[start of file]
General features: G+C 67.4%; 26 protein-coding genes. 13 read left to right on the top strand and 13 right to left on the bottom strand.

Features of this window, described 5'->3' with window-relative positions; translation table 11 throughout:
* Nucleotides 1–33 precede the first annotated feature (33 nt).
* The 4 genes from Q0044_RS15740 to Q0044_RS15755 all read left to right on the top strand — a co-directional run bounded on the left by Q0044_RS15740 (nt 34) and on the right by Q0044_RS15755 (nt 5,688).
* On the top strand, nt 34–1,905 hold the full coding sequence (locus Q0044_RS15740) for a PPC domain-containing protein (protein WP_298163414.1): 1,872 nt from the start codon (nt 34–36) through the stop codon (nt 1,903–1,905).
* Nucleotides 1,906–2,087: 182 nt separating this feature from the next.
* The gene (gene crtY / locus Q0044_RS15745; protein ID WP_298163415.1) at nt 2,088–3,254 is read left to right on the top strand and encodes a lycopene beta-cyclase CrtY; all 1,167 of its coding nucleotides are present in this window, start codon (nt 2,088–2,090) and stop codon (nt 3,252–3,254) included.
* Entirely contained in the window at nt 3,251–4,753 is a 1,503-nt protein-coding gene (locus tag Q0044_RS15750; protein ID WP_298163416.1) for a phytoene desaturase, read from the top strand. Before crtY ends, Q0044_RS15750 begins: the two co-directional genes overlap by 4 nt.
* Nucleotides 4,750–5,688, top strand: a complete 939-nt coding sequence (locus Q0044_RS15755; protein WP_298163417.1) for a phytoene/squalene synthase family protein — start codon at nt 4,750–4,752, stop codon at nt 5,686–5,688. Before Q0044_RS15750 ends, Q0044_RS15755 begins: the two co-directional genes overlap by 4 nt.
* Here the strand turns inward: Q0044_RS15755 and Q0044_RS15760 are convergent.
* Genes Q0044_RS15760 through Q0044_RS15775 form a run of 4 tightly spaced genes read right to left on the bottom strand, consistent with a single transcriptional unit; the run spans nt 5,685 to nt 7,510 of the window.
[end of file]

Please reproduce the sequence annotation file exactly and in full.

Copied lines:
General features: G+C 67.4%; 26 protein-coding genes. 13 read left to right on the top strand and 13 right to left on the bottom strand.

Features of this window, described 5'->3' with window-relative positions; translation table 11 throughout:
* Nucleotides 1–33 precede the first annotated feature (33 nt).
* The 4 genes from Q0044_RS15740 to Q0044_RS15755 all read left to right on the top strand — a co-directional run bounded on the left by Q0044_RS15740 (nt 34) and on the right by Q0044_RS15755 (nt 5,688).
* On the top strand, nt 34–1,905 hold the full coding sequence (locus Q0044_RS15740) for a PPC domain-containing protein (protein WP_298163414.1): 1,872 nt from the start codon (nt 34–36) through the stop codon (nt 1,903–1,905).
* Nucleotides 1,906–2,087: 182 nt separating this feature from the next.
* The gene (gene crtY / locus Q0044_RS15745; protein ID WP_298163415.1) at nt 2,088–3,254 is read left to right on the top strand and encodes a lycopene beta-cyclase CrtY; all 1,167 of its coding nucleotides are present in this window, start codon (nt 2,088–2,090) and stop codon (nt 3,252–3,254) included.
* Entirely contained in the window at nt 3,251–4,753 is a 1,503-nt protein-coding gene (locus tag Q0044_RS15750; protein ID WP_298163416.1) for a phytoene desaturase, read from the top strand. Before crtY ends, Q0044_RS15750 begins: the two co-directional genes overlap by 4 nt.
* Nucleotides 4,750–5,688, top strand: a complete 939-nt coding sequence (locus Q0044_RS15755; protein WP_298163417.1) for a phytoene/squalene synthase family protein — start codon at nt 4,750–4,752, stop codon at nt 5,686–5,688. Before Q0044_RS15750 ends, Q0044_RS15755 begins: the two co-directional genes overlap by 4 nt.
* Here the strand turns inward: Q0044_RS15755 and Q0044_RS15760 are convergent.
* Genes Q0044_RS15760 through Q0044_RS15775 form a run of 4 tightly spaced genes read right to left on the bottom strand, consistent with a single transcriptional unit; the run spans nt 5,685 to nt 7,510 of the window.